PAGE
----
Ann By the Bed, in typical Carroll fashion, tells an eerie story about a young woman who was mysteriously murdered long ago and has become an urban legend, the stuff of parlor games that young girls play to scare themselves silly during slumber parties. To read Carroll is to witness the beginnings of one of the great careers in comics history. She is a modern day Edward Gorey in tone and subject matter and is one of the most technically proficient young cartoonists working today. It’s hard to believe that she is only just getting started.

Frontier is a great little comic that is printed using full color digital Risograph printing, which allows self-publishers to put out low cost color books with ease. Each issue showcases an up-and-coming artist and Youth in Decline has proven themselves true tastemakers with their choices so far (previously we’ve seen exciting new cartoonists like Hellen Jo and Sam Alden). You can buy a copy of Frontier #6 or any previous issue directly from the publisher.

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Pop Culture
Cheerleaders and Chicken Suits: Funko is Releasing Several Special Edition Deadpool POPs!

Marvel’s “Merc With a Mouth” is not only getting a sequel—he’s also getting some new swag. Deadpool, the sardonic superhero/villain in red spandex, will soon be immortalized in a new line of special edition Funko POP! vinyl toys.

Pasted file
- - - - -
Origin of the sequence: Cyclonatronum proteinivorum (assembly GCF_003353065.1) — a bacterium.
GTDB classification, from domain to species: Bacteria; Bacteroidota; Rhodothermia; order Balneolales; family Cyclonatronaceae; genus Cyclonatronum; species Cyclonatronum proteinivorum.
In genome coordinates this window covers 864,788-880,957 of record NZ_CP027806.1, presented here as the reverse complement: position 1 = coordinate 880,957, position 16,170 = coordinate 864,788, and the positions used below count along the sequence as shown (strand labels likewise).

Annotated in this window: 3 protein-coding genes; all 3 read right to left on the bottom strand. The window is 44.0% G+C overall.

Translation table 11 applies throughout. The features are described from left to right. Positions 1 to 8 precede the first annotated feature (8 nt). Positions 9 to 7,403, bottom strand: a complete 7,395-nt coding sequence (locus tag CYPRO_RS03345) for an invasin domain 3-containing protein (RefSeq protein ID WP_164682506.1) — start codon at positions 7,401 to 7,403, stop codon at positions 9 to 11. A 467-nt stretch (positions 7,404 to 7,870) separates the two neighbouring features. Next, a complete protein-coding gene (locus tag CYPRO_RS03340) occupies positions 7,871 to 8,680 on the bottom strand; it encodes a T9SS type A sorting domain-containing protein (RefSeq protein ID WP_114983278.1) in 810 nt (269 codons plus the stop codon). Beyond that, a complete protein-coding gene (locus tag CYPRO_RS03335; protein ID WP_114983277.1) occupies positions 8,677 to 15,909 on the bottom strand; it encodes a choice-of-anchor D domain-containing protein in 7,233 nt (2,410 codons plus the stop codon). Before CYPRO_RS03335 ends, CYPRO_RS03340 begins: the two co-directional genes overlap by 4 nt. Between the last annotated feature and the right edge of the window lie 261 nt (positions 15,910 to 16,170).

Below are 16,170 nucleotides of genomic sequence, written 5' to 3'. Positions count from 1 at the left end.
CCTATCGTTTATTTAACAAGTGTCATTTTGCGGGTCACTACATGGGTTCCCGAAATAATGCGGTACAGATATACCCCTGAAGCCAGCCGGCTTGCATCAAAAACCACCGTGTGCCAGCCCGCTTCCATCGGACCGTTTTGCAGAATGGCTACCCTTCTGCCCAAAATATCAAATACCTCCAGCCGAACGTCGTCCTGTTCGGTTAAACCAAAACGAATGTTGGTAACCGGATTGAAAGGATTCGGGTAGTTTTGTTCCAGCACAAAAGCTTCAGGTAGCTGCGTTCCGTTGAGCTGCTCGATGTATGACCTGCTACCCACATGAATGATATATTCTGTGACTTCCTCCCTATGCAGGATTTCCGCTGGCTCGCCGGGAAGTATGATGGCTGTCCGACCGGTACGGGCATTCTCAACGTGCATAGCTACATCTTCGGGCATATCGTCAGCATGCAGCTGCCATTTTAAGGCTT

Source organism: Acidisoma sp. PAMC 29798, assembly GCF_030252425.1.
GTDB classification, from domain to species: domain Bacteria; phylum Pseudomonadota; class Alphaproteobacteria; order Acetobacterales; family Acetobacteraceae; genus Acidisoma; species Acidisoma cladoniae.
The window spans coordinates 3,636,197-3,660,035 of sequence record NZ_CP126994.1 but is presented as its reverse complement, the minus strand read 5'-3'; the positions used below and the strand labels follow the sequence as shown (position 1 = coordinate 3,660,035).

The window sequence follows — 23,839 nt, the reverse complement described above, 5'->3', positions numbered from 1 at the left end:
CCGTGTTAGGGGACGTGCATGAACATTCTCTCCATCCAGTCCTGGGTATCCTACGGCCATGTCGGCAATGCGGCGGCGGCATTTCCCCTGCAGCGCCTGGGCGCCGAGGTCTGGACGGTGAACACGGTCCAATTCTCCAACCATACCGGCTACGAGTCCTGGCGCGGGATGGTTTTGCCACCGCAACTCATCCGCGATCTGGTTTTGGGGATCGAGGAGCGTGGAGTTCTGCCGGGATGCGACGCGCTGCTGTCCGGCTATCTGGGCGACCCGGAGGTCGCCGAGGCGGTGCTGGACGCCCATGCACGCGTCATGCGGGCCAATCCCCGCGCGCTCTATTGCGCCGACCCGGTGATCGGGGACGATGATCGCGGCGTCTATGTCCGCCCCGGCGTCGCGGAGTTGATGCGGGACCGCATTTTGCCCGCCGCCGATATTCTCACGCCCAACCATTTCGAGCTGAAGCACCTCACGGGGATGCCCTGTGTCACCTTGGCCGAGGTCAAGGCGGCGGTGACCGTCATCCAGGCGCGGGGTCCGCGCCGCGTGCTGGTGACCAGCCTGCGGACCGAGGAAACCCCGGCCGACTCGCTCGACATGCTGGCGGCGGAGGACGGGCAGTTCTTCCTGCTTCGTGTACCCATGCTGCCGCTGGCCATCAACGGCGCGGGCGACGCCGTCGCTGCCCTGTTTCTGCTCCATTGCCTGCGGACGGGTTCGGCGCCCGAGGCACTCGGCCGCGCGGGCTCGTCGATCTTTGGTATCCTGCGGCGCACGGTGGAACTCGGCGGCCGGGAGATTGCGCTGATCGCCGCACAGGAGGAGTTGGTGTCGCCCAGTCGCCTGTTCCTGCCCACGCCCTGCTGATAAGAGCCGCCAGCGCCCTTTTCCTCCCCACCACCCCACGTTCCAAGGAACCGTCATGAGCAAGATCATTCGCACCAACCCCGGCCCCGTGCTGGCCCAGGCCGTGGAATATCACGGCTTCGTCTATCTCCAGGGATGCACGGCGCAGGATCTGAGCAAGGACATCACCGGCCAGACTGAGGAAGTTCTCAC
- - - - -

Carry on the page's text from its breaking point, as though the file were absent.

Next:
In keeping with the franchise's eccentric sense of humor, there will be several outlandish outfits to choose from, each one sold exclusively by a different retailer. Among the outfit options Funko lovers will find are a mermaid get-up (complete with starfish bra) at Target; a cheerleader uniform for BoxLunch; a king’s robe and crown at FYE; and a chicken suit for Amazon shoppers. There’s even one of Deadpool holding a chimichanga while wearing ninja gear for 7-Eleven.

These parody dolls seem to be keeping in character with the Deadpool films, which themselves are parodies of the superhero genre. The title character, played by Ryan Reynolds, often breaks the fourth wall in order to poke fun at both DC and Marvel. (The filmmakers also famously signed off on spending $10,000 for a quick shot of the unlikely superhero wearing a tank top with Golden Girl Bea Arthur's face on it.)

The figures will be out this summer following the release of Deadpool 2 on May 18, 2018. Funko also recently released its royal family line of POP! dolls, depicting Britain’s longest-reigning monarch, Elizabeth II, and her kin.

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Pop Culture
20 Marvel Cinematic Universe Movie Locations You Can Visit in Real Life
Marvel Studios
Marvel Studios

While most of Marvel Cinematic Universe is magically brought to life on sound stages, the box office-busting superhero movie franchise also makes use of real-world locations around the world to bring its stories to life. Here are 20 Marvel Cinematic Universe movie locations you can visit in real life.

1. WARRIOR FALLS // BLACK PANTHER (2018)

Angela Bassett, Forest Whitaker, Connie Chiume, Michael B. Jordan, Chadwick Boseman, Danai Gurira, Lupita Nyong'o, and Daniel Kaluuya in 'Black Panther' (2018)